In the Irish mythological cycles, we see the arrival of various groups of invaders from the continent, being the last ones the Milesians. Some of these groups, as Robert Graves wrote in his wonderful book The White Goddess, were matriarchal communities who believed on a pantheon of Goddesses that reign in the underworld and had whole control of nature. Some of these groups believed that pigs were symbol of death, just as Homer used them on the episode of Circe in The Odyssey. This same death symbol that shows in Etruscan mythology, in which the pig also symbolises destiny, the underworld and immortality. These myths seem to have a pre-druidic origin, from a time when women had an influencer position in those societies.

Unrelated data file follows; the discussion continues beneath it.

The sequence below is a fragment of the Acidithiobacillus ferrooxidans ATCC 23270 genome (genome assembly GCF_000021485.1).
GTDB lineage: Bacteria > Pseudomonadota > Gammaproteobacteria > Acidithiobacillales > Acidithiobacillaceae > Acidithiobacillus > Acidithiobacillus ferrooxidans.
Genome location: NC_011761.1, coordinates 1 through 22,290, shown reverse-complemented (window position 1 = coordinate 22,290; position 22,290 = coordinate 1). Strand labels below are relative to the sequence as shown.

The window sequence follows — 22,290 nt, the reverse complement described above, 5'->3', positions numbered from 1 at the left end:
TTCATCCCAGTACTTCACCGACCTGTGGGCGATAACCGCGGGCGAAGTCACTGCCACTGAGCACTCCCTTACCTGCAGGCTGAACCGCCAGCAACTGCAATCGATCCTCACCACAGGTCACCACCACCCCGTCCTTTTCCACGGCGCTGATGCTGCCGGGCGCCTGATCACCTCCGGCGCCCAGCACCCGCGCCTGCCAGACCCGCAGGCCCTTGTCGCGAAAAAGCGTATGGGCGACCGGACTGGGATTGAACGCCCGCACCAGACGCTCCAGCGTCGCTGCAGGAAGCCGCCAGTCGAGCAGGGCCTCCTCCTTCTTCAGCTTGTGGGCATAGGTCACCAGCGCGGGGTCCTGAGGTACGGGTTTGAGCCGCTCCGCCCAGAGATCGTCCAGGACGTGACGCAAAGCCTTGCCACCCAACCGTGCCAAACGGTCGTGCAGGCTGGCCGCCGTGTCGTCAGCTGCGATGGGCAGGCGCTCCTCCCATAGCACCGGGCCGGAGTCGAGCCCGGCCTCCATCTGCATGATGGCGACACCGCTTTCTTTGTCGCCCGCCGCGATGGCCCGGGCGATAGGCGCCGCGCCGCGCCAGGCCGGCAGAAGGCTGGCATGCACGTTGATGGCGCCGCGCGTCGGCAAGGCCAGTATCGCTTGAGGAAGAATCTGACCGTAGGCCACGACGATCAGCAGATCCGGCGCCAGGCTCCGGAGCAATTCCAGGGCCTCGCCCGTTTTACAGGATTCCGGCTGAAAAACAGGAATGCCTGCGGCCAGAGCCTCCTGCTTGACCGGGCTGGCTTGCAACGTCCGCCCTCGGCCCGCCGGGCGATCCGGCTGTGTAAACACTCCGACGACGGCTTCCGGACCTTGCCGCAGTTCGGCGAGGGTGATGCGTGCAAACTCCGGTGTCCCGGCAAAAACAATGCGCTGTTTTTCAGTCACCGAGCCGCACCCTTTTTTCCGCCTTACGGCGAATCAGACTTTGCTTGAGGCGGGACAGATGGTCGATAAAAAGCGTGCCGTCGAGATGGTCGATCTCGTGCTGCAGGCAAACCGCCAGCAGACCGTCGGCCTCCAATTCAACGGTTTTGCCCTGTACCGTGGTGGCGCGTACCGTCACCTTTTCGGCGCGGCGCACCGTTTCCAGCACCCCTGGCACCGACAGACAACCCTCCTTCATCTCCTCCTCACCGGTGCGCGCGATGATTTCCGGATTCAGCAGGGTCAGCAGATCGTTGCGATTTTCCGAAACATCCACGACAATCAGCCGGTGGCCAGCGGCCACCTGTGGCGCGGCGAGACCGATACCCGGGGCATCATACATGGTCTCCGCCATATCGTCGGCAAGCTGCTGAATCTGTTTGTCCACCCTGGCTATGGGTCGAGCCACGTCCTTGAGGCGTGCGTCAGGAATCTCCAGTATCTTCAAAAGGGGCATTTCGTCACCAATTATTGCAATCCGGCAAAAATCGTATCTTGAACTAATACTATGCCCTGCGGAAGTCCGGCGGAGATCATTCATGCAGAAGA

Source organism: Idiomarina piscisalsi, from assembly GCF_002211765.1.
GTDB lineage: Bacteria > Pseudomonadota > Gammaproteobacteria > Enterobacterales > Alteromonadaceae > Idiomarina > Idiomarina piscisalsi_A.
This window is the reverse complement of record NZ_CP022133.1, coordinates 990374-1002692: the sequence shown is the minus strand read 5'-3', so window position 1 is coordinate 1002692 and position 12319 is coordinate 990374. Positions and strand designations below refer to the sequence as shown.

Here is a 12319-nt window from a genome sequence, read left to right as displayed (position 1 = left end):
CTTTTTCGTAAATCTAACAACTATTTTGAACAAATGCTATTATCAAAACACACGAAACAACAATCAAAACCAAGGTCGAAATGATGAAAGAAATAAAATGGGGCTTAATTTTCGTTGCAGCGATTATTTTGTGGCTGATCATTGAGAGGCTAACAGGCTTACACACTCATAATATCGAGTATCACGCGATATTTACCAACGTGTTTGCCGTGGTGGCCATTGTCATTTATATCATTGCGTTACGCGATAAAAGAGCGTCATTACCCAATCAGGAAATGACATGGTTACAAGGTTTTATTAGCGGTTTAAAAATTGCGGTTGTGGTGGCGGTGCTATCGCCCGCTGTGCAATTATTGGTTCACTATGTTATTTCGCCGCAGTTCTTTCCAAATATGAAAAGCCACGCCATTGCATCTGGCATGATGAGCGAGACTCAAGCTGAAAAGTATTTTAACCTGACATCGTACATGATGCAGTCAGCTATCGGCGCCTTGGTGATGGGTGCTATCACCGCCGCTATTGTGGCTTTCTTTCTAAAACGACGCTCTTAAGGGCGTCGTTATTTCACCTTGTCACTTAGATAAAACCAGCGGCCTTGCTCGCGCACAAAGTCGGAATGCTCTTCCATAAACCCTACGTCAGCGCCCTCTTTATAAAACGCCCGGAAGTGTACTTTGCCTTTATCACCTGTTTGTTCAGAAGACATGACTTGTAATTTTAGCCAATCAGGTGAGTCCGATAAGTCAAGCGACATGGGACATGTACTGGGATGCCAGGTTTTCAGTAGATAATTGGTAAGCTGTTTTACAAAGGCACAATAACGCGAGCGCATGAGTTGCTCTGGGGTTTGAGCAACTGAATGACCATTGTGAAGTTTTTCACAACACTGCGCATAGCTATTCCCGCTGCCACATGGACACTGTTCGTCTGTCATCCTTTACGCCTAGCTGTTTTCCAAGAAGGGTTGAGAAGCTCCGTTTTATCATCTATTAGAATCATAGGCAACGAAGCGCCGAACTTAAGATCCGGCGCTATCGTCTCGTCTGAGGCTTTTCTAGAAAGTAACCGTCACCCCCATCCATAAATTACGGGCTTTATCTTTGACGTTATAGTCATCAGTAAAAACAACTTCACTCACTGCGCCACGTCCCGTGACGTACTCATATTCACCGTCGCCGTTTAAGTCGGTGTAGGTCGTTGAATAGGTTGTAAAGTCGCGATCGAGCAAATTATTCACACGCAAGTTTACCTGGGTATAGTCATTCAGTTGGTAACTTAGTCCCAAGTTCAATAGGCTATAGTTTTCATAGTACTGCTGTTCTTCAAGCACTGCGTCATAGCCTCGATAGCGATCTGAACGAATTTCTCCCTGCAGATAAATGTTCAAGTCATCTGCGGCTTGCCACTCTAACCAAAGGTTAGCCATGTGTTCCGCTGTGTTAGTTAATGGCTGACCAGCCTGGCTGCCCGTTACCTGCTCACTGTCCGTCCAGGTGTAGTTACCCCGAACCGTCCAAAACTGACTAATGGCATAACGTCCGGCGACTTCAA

Another group of people entering the British Islands seem to have been the shining Tuatha de Danann, the people of the goddess Dana. Tuatha traits of her myth includes a prominence of a constellation of Goddesses who in many ways are counterparts of both the great and lesser goddesses of Greece. What I am trying to say is that it is not random that we find similarities between Greek and Irish Goddesses. The similarities between Dana and the Greek mother earth Gaea, nourisher of live on earth, are not random or fruit of an incredible casualty. Instead, it might have been the making of one great myth, which migrated and moved west, thanks to those groups of people that explored other parts of the world, settling, rooting, often transforming and maintaining parts of those same myth stories. The Goddess Brigit or Brig, who is symbol of power, patroness of poetry and knowledge, is a Celtic Minerva. What is her provenance? It might be that this goddess came from the time when Celts worshipped goddesses and when knowledge, inspiration, agriculture, leechcraft, or any other sort of learning or skills, were women’s doings.